“I think there are some implementation issues when we look at some of the older classes, particularly in high school,” Claussen said. “But I also believe that if we look at goal-based grading as a foundational system for our students, especially K-6, I think there are some real benefits in allowing each student to become a master on their own terms.”
CRT and gender identification
Other hot topics discussed at the Candidates Forum included critical race theory and the politics of gender identity.
Bauer said CRT divides people and she doesn’t support it or gender identity politics in schools.
“Back to education – let’s stick to what children need to know,” said Bauer.
Fuhrer said CRT is not a mandatory curriculum for public schools, but rather an elective for college and graduate-level courses. NPS does not plan to implement CRT, she said.
But on the subject of gender identity and health education standards, Fuhrer said students have the right to receive accurate information.
“Having worked in the field of child abuse and prevention, I see the importance of discussing healthy relationships and consent,” Fuhrer said. “…Unfortunately, in our world and in our community, there are children who are unsafe and being abused by people who should protect them and will not educate their children about these issues.”
Widhalm said NPS is a locally controlled district that will never “hop on the bandwagon” of adopting a program or standard for any problem.
Instead, she said the district will ensure programs like CRT or health education standards meet the needs of NPS students.
Claussen reiterated the feeling that CRT is a college-level course and would not be implemented at NPS. If it becomes an issue in the district, it should be discussed with parents, teachers and community members, he said.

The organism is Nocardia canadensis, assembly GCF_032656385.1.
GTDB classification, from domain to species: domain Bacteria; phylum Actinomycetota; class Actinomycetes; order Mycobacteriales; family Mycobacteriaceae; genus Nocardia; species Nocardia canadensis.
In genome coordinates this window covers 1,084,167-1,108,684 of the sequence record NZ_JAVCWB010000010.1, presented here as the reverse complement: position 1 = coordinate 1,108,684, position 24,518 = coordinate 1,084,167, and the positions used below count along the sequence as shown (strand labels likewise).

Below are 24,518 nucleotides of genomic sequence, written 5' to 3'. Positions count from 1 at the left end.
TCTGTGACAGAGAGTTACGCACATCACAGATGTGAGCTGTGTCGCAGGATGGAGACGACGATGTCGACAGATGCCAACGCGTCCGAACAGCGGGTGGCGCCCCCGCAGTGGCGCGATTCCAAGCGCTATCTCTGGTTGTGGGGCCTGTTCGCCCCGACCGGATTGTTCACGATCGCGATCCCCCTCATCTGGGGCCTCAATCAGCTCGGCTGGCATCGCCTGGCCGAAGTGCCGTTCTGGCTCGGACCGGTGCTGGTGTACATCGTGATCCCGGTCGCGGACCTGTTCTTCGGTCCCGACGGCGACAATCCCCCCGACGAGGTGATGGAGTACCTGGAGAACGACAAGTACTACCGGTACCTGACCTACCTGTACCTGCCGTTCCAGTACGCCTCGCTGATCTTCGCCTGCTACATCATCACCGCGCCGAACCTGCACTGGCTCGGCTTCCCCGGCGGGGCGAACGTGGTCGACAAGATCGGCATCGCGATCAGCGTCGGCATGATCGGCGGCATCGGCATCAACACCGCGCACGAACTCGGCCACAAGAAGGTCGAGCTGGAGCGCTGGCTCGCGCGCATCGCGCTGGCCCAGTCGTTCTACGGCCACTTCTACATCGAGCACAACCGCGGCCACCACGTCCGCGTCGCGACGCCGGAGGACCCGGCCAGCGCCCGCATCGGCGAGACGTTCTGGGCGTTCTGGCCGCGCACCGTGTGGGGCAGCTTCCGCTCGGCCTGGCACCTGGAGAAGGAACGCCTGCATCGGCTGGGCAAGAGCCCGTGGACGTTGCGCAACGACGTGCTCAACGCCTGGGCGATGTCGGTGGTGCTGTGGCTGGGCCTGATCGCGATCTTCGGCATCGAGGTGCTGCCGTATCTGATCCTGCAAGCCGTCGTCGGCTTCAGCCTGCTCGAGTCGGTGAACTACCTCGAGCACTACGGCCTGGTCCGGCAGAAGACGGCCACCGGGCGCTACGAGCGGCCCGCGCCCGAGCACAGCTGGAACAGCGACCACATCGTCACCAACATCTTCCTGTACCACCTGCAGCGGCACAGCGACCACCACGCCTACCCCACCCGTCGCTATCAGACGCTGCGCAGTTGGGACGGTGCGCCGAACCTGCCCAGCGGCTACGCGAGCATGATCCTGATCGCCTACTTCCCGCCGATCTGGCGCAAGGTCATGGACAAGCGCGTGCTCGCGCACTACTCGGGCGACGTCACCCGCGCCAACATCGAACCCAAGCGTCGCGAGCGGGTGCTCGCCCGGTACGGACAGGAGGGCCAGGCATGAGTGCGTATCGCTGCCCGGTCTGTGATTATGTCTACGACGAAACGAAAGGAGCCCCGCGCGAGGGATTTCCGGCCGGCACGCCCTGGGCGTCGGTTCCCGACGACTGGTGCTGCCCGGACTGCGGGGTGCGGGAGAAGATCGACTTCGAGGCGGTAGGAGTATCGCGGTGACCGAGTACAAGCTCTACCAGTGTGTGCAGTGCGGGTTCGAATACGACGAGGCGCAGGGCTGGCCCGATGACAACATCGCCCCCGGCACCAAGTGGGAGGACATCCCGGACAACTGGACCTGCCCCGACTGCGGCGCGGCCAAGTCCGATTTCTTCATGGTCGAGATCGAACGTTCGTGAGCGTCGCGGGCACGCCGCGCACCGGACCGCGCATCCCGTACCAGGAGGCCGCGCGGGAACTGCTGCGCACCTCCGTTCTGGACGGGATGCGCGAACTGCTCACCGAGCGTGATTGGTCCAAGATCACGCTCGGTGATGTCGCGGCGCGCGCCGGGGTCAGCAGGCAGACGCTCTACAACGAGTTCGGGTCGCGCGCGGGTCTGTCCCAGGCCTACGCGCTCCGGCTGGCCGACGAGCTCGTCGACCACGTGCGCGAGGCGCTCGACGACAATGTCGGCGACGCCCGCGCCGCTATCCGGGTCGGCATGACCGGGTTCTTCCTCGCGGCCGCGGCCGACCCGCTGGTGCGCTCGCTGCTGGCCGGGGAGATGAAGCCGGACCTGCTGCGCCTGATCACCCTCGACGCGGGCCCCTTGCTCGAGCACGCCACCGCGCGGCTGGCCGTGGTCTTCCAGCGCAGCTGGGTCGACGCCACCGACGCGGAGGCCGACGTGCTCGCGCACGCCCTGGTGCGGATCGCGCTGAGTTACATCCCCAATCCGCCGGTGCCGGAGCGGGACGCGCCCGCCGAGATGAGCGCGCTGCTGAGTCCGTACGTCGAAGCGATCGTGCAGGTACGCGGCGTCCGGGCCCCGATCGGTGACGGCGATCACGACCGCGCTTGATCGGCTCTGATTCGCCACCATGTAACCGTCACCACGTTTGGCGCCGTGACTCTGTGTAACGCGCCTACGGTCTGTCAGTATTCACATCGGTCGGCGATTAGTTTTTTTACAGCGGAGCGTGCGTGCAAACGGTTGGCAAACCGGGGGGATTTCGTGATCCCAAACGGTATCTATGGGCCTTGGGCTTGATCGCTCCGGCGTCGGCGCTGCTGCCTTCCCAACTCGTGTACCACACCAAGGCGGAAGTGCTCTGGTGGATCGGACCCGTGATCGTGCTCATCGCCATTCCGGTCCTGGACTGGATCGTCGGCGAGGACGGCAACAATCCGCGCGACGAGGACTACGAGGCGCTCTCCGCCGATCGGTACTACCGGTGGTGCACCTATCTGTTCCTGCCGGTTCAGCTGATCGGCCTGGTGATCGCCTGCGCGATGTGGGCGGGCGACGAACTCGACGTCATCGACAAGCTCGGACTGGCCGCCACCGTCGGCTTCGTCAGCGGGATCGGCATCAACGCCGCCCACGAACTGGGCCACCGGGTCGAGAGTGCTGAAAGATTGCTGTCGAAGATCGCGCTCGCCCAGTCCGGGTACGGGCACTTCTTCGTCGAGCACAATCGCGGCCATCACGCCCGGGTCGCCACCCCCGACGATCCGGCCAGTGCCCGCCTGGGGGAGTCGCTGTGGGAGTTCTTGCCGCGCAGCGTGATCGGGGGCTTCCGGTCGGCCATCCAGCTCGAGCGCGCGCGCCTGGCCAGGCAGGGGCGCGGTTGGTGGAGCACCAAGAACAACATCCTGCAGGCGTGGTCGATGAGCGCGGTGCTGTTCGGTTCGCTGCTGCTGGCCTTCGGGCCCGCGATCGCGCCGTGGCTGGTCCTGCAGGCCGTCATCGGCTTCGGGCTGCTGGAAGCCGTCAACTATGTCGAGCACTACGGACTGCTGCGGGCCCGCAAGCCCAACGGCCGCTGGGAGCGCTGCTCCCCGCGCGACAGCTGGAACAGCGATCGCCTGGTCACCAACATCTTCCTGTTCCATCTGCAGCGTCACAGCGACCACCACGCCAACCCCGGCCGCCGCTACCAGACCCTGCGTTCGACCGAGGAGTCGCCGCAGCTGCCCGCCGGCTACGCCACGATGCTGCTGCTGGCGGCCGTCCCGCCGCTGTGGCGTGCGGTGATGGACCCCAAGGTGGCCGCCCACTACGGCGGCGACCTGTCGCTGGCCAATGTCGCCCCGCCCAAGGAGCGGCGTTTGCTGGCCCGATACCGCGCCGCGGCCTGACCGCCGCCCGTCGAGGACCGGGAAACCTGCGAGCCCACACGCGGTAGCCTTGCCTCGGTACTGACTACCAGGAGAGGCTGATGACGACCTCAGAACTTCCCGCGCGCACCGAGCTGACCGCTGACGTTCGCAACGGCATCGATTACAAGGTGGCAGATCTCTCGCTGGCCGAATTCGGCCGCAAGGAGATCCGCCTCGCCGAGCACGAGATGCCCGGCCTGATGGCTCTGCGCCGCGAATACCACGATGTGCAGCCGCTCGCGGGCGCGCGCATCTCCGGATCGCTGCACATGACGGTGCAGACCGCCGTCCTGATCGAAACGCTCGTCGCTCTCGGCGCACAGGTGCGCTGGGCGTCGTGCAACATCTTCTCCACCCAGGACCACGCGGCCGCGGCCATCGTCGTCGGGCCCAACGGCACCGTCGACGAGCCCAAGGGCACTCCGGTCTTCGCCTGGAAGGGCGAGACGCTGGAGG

However, when it comes to gender identity and health education, Claussen said it is important for teachers and students to feel safe in the learning environment.
“And a more inclusive environment is a safer environment,” Claussen said. “Speaking for myself, I think I would learn better in a more inclusive and safe environment. Well what does that mean? To be honest, I don’t think there is a black and white answer.”
According to Claussen, parents, teachers and students need to be involved in discussing gender identity issues.
Rohleder-Dixon criticized Claussen for voting during a school board meeting last year not to send a letter opposing the state’s first draft of health education standards. He was one of two NPS school board candidates who voted against sending the counter-letter.
Rohleder-Dixon said this means he actually supports state health education standards.
Claussen addressed Rohleder-Dixon’s accusation in his closing remarks.
“Voting against sending this letter was actually a vote for our local control,” Claussen said. “We don’t have to do anything about a non-standard, which is what health education standards are. They are not regulated by law, like science or mathematics or other things. So I don’t think we need to respond to something that we totally control with a letter to our state school board.”
The NPS School Board Candidates Forum lasted an hour. Each candidate had two minutes to answer each question.